I came across an absolutely stunning article a couple of days ago that produced an odd reaction me, a response completely surprising. It’s a long piece, and about 2/3’s of the way into it, I discovered I was choking up. “Pearls Before Breakfast” by Gene Weingarten of The Washington Post actually made me cry. It embarrasses me to confess it now, especially after I’ve read some other blog articles that take some decidedly different points of view than mine as I read it for the first time.
Back in January, The Washington Post decided to put one of the greatest classical musicians in the world, Joshua Bell, in a Metro subway station for nearly an hour, where he played a half-dozen pieces on a 3.5 million dollar Stradivarius violin. It was an experiment “in context, perception and priorities — as well as an unblinking assessment of public taste: In a banal setting at an inconvenient time, would beauty transcend?”
In a stunning revelation, beauty definitely did not transcend. Few, very few of the just over one thousand commuters who hustled by Bell on their way to work that morning even noticed there was anyone playing, and those that did rarely listened to more than a couple of notes. In the end, Bell made around $35 for nearly 45 minutes of playing. He, of course, was surprised that people “ignored” him. No wonder–he’s used to playing for rapt audiences (Presidents, Heads of State, etc.) who can barely breathe because of the beauty he coaxes from the violin.
Or at least, so says the article. Honestly, I’m not a huge classical fan. But the truth is this: whenever I take the time to sit and actually engage a classical piece, fully listening, bringing my whole self and attention into play, I love it. Absolutely love it. Classical music is astonishing in ways that popular music simply cannot be. And granted, vice versa–popular music has its own astonishment that classical music cannot replicate. But for the moment, the subject is not classical music vs. popular, or even whether or not the experiment is anything but an exercise in snobbish elitism, as some bloggers have charged.
In question is our recognition of Beauty in the push and pull of the everyday. One blogger commented that if the Post had wanted to see if anyone would notice beauty, they should have just stuck a beautiful woman in the same spot. Such a comment both misses, and proves, the point. What is Beauty? What is its purpose? Not just in our lives, per se, but in its very presence in the world? What does it mean that we are creatures who have a capacity to register beauty and respond to it? And what does it mean to live in a culture that is rampant with beauty that goes chiefly ignored? And is it possible for a person to consider something beautiful that simply isn’t?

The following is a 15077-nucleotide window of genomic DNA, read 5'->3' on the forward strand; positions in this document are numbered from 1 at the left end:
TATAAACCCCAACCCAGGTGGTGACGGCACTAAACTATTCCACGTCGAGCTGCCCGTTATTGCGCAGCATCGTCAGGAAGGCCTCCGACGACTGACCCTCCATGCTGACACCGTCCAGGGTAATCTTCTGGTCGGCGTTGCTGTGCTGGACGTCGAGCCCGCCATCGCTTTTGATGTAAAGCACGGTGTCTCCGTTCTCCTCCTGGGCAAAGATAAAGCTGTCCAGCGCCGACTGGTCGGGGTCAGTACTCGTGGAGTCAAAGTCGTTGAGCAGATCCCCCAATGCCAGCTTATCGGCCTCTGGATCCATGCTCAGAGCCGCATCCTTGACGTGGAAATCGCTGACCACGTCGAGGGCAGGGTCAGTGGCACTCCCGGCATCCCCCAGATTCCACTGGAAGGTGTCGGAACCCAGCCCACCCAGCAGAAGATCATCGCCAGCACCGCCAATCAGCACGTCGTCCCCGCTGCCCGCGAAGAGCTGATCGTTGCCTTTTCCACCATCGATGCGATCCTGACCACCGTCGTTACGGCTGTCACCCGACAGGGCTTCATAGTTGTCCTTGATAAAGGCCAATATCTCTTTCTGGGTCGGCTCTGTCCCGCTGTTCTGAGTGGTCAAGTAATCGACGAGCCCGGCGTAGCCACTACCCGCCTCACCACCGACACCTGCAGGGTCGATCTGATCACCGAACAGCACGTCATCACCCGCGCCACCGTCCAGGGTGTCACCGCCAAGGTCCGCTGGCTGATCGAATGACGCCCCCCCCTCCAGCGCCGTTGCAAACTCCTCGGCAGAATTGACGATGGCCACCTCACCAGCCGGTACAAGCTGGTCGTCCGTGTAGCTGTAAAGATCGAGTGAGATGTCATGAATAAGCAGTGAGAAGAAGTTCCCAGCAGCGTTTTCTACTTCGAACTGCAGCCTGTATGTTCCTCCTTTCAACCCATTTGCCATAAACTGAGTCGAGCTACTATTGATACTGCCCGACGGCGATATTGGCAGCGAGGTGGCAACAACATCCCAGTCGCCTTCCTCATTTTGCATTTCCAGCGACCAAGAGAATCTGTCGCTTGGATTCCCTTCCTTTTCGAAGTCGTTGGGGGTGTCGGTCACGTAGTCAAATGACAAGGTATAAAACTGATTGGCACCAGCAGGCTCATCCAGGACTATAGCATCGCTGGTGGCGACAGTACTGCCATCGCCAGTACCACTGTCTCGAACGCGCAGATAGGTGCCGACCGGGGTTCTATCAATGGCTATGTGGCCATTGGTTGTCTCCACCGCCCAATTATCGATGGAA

Let’s say for a moment–and I think it’s debatable–that beauty is entirely in the eye of the beholder, that there really is no objective basis for beauty. So what you think is beautiful simply is because you think it. Here’s the question: when was the last time you stopped and engaged what you consider beautiful simply…because? When was the last time you were arrested by beauty, and you had to bring your world to a stop because there was something in front of your senses that simply spoke to your soul? Did you linger with it, turn it over in your mind, question its meaning, have a conversation with it, wonder over its maker and why in this moment, aesthetic experience was something you just couldn’t resist? (It’s easy to drop into a spiritual-ease sort of gobbledy-gook talking about this, but you know what I mean.)
Beauty is common; the experience of it is rare. The idea of “refined taste” is way, way out of fashion these days and smacks of elitism and social construction, but maybe “refined taste” is nothing but the willingness to sit more intentionally with our own experience. Don’t they say that meals are better if eaten slowly? The point of the article in the Post was simply that great art usually requires a context. The sadness for me is that our lives rarely provide such contexts, and we seldom take the time or trouble to create such contexts. We miss so, so much.
Greg Wolfe told me once that there are multiple poverties. I can’t help but believe the poverties of beauty, of art, and of soul are deeply connected to the poverties of hunger and peace. Everyone understands the need for food. The same cannot be said of the need for beauty.
Why don’t I sit with classical music more often? Or why don’t I read more poetry? Here’s why, IMHO: time. Time and a particular kind of energy required to fully engage. An engagement with beauty is not a glance at a pretty brunette. Beauty is the deep conversation you have to discover the person underneath. To appropriate the beauty of the glamor model takes a glance. To discover the beauty of art and soul takes far, far more.
We are a culture of glancers. I include myself in that assessment, and frankly find it both hard to believe and incredibly disappointing that I have given away so much of my life to the impoverishment of spending days merely glancing. We need to look. To see. To engage deeply.
Is it any wonder that mystics teach that the first step in any move toward God is simple awareness?
…trying to wake up…